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Tourism and hospitality propel the UAE real estate sector ahead

The United Arab Emirates real estate will have large gains thanks to tourism in Dubai and Expo 2020
  • Dubai is one of the safest real estate markets in Gulf and MENA region as the Emirate has moved away from oil dependency, unlike other regional countries. This has enabled the market to withstand global shocks in real estate prices.
  • The economy and the population is young and highly innovative. There is a constant buzz of entrepreneurial spirit across the city that makes it highly attractive to both large corporations and individual startups and provides the city with a constant stream of fresh talent.
  • Dubai is rapidly becoming one of the best tourism destination in the world, a feat that has brought bounties for all economic sectors, including hospitality, rental and job markets. The expat influx continues and helps promote spending in all sectors of the economy.

Moving away from oil dependency — this has been one of the savviest executive decisions taken by the United Arab Emirates (UAE) government in the recent past, enabling it to shake off the effects of global slowdowns and propel the economy toward uniform growth and stability.

Gauging the limitations of an oil-backed economy in advance, the country instead focused on tourism and hospitality industries as its primary sources of revenue. This difficult decision proved to be a billion dollar move for the UAE, which saw the country making a strong impression on the international tourist radar.

The UAE has achieved economic growth in leaps and bounds, which has ultimately streamlined business activities in the real estate sector.

But the real turnaround of fortunes for the country has been made possible by its constantly transforming tourism and hospitality industries, which in turn, have propelled the UAE’s property market to new heights.

UAE property portal Bayut.com (where I am the editor) reported rental yields as high as 10 percent in some areas of Dubai and Abu Dhabi. These numbers work well for both investors, who gain from attractive rental income, and long-term tourists, who enjoy the perks of life in Dubai at a fraction of rental costs in other global cities.

Airport facilities supporting a growing tourist base

By the end of 2015, the Dubai International Airport hosted around 78 million passengers and expects to host almost 85 million passengers in 2016. To cater to a constantly growing tourist base, authorities recently inaugurated the Concourse D facility to enhance the airport’s capacity to host more passengers while managing 70 international airlines.

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The facility is in line with the government’s decision to take initiatives to attract over 20 million tourists a year by 2020.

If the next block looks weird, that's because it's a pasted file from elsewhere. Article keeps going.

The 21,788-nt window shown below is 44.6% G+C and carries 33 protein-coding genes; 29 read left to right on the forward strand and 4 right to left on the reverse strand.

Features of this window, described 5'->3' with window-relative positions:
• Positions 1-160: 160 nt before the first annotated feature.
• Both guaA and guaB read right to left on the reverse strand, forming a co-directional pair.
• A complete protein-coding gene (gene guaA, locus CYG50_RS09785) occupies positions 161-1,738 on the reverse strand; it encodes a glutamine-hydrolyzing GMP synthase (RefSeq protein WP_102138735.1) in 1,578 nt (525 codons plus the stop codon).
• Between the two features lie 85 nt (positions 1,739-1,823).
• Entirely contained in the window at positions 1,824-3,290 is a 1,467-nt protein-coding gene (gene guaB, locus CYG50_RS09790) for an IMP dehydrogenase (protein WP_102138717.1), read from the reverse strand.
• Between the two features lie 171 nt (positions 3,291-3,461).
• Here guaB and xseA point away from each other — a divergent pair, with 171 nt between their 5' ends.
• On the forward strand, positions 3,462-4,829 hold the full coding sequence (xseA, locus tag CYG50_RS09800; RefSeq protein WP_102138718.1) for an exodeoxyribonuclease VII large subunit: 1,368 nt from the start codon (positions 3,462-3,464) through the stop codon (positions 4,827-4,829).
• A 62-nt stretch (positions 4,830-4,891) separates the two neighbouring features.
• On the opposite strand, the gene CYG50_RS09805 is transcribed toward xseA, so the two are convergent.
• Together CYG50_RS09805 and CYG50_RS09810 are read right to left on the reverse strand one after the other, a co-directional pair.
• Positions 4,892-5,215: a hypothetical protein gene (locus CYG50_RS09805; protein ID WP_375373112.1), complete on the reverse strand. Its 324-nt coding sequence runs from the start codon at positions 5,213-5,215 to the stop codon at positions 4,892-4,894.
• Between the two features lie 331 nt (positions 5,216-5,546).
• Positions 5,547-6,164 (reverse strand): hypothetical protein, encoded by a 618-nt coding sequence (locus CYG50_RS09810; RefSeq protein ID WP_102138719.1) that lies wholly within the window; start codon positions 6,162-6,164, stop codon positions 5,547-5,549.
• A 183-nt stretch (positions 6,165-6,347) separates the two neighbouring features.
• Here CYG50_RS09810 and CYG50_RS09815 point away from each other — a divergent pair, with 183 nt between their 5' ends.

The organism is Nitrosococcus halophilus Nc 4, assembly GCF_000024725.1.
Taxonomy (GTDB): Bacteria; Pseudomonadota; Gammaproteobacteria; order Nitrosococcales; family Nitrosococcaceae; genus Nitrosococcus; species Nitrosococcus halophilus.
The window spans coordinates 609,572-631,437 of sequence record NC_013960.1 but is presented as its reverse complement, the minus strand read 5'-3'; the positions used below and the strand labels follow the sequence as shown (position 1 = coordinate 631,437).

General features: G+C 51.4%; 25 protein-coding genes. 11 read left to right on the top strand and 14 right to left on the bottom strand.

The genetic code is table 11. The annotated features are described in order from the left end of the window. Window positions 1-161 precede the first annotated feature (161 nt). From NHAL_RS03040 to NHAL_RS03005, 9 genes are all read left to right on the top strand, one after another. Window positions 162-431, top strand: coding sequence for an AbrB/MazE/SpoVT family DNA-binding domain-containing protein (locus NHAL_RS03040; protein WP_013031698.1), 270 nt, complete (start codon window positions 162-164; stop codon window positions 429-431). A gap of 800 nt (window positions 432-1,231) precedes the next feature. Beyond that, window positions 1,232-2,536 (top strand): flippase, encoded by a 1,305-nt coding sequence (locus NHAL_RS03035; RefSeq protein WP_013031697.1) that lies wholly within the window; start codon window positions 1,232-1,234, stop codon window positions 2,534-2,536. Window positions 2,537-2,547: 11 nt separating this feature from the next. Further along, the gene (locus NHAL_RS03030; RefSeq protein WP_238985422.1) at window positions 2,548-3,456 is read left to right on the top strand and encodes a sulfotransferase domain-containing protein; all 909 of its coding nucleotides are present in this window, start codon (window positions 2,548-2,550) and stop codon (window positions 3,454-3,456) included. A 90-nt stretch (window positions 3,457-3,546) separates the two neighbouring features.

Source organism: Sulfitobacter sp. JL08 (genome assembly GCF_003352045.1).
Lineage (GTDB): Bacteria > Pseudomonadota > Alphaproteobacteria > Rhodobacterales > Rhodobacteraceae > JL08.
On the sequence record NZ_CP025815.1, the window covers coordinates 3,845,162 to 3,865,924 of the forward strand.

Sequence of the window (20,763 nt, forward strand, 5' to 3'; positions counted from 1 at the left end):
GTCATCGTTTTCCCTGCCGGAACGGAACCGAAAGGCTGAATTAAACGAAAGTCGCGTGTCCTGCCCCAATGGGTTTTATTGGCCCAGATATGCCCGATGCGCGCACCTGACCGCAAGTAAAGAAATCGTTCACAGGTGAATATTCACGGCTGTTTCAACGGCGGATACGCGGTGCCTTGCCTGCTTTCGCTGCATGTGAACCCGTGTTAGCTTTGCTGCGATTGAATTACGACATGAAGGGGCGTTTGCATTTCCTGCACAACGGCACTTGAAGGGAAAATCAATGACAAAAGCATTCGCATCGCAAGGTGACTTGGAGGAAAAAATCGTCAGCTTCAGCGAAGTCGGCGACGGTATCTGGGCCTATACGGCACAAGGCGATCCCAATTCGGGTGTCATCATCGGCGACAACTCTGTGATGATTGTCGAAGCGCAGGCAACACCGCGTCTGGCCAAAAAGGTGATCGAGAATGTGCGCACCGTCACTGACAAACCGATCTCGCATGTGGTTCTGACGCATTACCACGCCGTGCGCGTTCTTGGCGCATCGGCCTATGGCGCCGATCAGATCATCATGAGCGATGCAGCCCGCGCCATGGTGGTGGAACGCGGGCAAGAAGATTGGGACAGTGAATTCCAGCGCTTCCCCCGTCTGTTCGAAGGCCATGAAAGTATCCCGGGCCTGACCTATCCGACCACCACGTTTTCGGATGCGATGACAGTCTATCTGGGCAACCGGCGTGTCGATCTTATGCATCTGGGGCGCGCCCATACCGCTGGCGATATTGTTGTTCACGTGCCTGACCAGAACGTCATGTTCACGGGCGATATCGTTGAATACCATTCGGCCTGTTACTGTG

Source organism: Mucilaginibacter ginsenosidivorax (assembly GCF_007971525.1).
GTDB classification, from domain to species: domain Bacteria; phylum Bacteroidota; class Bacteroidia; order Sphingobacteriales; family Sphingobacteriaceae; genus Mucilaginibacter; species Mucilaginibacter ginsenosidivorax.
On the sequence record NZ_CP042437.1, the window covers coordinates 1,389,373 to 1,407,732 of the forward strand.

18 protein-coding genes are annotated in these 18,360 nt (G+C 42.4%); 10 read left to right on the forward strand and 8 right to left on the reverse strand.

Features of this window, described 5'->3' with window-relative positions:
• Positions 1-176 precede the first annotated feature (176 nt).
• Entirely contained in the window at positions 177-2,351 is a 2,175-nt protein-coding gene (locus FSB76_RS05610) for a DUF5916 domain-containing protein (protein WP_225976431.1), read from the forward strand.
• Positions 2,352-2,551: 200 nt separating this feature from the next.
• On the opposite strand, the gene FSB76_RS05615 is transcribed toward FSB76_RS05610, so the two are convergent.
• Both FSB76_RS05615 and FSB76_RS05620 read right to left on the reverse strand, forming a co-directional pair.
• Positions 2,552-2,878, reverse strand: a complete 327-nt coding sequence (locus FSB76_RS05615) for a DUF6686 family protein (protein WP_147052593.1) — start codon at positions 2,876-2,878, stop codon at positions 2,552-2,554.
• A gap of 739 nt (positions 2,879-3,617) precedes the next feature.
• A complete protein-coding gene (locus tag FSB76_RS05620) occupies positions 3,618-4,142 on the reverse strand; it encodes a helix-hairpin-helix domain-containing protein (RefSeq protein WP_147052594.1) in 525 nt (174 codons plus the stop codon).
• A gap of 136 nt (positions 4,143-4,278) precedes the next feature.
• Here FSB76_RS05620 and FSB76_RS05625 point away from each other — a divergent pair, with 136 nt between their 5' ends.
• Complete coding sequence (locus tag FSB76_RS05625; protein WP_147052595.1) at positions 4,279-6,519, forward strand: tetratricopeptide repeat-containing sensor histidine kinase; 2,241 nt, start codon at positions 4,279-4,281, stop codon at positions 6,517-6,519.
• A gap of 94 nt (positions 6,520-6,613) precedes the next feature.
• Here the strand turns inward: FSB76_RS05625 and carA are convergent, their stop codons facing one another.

The rising number of tourists means that the government needs to provide proper accommodation facilities. Property developers have been quick to sense the future demand for facilitating such a large number of people and announced the launch of various hotels and residential units across the UAE, especially in Dubai and Abu Dhabi.

Settling down the visitors

On a global scale, Dubai stands shoulder-to-shoulder with famous international tourism destinations such as London, Singapore, Hong Kong and Bangkok. Still the Emirate leads by miles in one department — service quality. It has set itself apart by offering some of the most unimaginable hospitality standards and luxuries in the world, which leaves visitors craving more.

Recently, Dubai-based property developer Nakheel announced the launch of 10 new hotels across the Emirate to benefit from its tourism boom and the expected 25 million visitors due to arrive for Expo 2020.

By that time, the population of Dubai is also expected to swell up to 3.2 million people; more units have to be developed, which will ultimately benefit the realty sector.

New tourist spots proving healthy for Emirati real estate market

The UAE government has managed to extend the reach of its tourism and hospitality industry to other parts of the country, apart from only investing in Dubai.

Abu Dhabi will be building a Warner Bros-themed destination on Yas Island at an estimated cost of $1 billion, due for completion by 2018.

Dubai, as always, refused to be left behind in the development spree and will launch some amazing landmarks of its own. Two notable ones are the Dubai Opera and Dubai Frame. The latter will provide visitors with unmatched views of old and new Dubai from the top of a single building.

Moreover, Al Ain has also joined the elite Emirati list of tourist destinations by coming up with a mind-blowing development in the shape of the largest man-made Safari park. The park will be spread over 217 hectares of land and will have 250 animals.

Ras Al Khaimah has also made a mark on the tourist radar after the hill station got its own protected climbing route, via ferrata on Jabal Jais, the highest mountain in the country.

The upcoming tourist attractions will certainly lead to a flurry of development activity in the realty market and create jobs that attract expat talent from across the world. The eventual rise in working population will lead to a greater demand for housing units and help the real estate market ride another wave of value appreciation.

Azam Mahmood Butt is the editor at Bayut.com, the UAE’s leading real estate portal.

Email Azam Mahmood Butt.